by default, handle_trailing_comment will be set to 0, and we
		 will get value1;comment1 as the value of param1. If we	have
		 -handle_trailing_comment set to 1, then we will get value1 as
		 the value for param1, and comment1 as the trailing comment of

		 Set and get methods for trailing comments are provided	as
		 "SetParameterTrailingComment" and

       -php_compat 0|1
		 Set -php_compat => 1 to enable	support	for PHP	like

		 The differences between parse_ini_file	and Config::IniFiles

		  # parse_ini_file


		  # Config::IniFiles

		 This option only affect parsing, not writing new configfiles.

		 Some features from parse_ini_file are not compatible:


   val ($section, $parameter [,	$default] )
       Returns the value of the	specified parameter ($parameter) in section
       $section, returns undef (or $default if specified) if no	section	or no
       parameter for the given section exists.

       If you want a multi-line/value field returned as	an array, just specify
       an array	as the receiver:

	 @values = $cfg->val('Section',	'Parameter');

       A multi-line/value field	that is	returned in a scalar context will be
       joined using $/ (input record separator,	default	is \n) if defined,
       otherwise the values will be joined using \n.

   exists($section, $parameter)
       True if and only	if there exists	a section $section, with a parameter
       $parameter inside, not counting default values.

   push	($section, $parameter, $value, [ $value2, ...])
       Pushes new values at the	end of existing	value(s) of parameter
       $parameter in section $section.	See below for methods to write the new
       configuration back out to a file.

       You may not set a parameter that	didn't exist in	the original
       configuration file.  push will return undef if this is attempted. See
       newval below to do this.	Otherwise, it returns 1.

   setval ($section, $parameter, $value, [ $value2, ...	])
       Sets the	value of parameter $parameter in section $section to $value
       (or to a	set of values).	 See below for methods to write	the new
       configuration back out to a file.

       You may not set a parameter that	didn't exist in	the original
       configuration file.  setval will	return undef if	this is	attempted. See
       newval below to do this.	Otherwise, it returns 1.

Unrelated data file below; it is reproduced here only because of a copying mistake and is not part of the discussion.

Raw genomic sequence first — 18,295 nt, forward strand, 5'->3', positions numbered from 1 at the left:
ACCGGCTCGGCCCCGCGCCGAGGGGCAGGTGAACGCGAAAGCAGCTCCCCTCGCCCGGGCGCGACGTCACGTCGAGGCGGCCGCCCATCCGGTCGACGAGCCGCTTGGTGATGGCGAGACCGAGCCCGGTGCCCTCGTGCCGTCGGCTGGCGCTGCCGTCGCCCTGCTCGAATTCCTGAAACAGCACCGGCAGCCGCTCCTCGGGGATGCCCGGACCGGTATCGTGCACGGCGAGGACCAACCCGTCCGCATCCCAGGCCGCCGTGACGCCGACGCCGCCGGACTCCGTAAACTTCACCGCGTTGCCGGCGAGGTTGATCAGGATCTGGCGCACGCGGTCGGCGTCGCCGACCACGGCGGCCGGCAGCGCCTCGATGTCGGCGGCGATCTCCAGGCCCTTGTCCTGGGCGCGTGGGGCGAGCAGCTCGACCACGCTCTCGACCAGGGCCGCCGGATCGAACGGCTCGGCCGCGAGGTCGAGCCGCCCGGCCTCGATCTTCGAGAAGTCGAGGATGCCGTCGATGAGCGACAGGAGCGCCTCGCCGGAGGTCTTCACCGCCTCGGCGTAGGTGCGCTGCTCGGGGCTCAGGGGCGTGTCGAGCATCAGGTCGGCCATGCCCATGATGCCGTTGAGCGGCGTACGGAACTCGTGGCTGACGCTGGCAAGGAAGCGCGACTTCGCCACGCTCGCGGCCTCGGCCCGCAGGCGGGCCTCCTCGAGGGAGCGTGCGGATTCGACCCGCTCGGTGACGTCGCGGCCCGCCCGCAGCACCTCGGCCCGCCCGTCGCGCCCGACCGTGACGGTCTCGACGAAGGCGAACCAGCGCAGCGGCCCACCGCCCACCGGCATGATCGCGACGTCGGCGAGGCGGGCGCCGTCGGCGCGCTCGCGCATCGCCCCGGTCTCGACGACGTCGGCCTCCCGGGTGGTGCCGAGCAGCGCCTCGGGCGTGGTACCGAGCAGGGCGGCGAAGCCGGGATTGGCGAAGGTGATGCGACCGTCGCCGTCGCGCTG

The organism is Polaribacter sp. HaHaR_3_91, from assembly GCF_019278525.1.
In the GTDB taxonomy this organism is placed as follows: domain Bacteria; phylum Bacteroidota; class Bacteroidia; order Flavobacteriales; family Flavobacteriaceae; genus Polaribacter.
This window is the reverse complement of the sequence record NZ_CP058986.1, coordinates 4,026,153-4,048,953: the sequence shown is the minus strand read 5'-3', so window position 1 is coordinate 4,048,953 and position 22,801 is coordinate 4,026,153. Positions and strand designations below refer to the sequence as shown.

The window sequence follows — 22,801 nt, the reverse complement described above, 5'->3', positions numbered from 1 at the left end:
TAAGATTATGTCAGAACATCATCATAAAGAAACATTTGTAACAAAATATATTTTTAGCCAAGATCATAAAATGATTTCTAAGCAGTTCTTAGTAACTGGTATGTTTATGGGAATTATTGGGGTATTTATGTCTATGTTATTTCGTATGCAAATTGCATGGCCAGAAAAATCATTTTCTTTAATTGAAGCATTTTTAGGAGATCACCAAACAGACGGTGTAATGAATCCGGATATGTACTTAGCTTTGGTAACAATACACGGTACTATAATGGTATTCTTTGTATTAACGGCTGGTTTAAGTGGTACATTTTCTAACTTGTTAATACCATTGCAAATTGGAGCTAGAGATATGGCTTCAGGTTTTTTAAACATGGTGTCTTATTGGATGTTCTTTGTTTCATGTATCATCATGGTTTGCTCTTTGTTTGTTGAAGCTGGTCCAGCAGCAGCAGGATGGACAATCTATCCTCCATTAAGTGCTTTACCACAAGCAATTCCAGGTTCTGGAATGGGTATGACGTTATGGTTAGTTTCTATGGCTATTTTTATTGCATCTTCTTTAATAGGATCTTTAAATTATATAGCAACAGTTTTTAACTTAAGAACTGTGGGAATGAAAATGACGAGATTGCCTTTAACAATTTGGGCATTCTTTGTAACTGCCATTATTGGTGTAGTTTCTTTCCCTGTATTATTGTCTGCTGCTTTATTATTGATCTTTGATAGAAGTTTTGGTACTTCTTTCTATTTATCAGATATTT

newval($section, $parameter,	$value [, $value2, ...])
       Assigns a new value, $value (or set of values) to the parameter
       $parameter in section $section in the configuration file.

   delval($section, $parameter)
       Deletes the specified parameter from the	configuration file

       Forces the configuration	file to	be re-read. Returns undef if the file
       can not be opened, no filename was defined (with	the "-file" option)
       when the	object was constructed,	or an error occurred while reading.

       If an error occurs while	parsing	the INI	file the
       @Config::IniFiles::errors array will contain messages that might	help
       you figure out where the	problem	is in the file.

       Returns an array	containing section names in the	configuration file.
       If the nocase option was	turned on when the config object was created,
       the section names will be returned in lowercase.

   SectionExists ( $sect_name )
       Returns 1 if the	specified section exists in the	INI file, 0 otherwise
       (undefined if section_name is not defined).

   AddSection (	$sect_name )
       Ensures that the	named section exists in	the INI	file. If the section
       already exists, nothing is done.	In this	case, the "new"	section	will
       possibly	contain	data already.

       If you really need to have a new	section	with no	parameters in it,
       check that the name that	you're adding isn't in the list	of sections

   DeleteSection ( $sect_name )
       Completely removes the entire section from the configuration.

   RenameSection ( $old_section_name, $new_section_name,
       Renames a section if it does not	already	exist, optionally including

   CopySection ( $old_section_name, $new_section_name, $include_groupmembers)
       Copies one section to another optionally	including groupmembers

   Parameters ($sect_name)
       Returns an array	containing the parameters contained in the specified

       Returns an array	containing the names of	available groups.

       Groups are specified in the config file as new sections of the form

	 [GroupName MemberName]

       This is useful for building up lists.  Note that	parameters within a
       "member"	section	are referenced normally	(i.e., the section name	is
       still "Groupname	Membername", including the space) - the	concept	of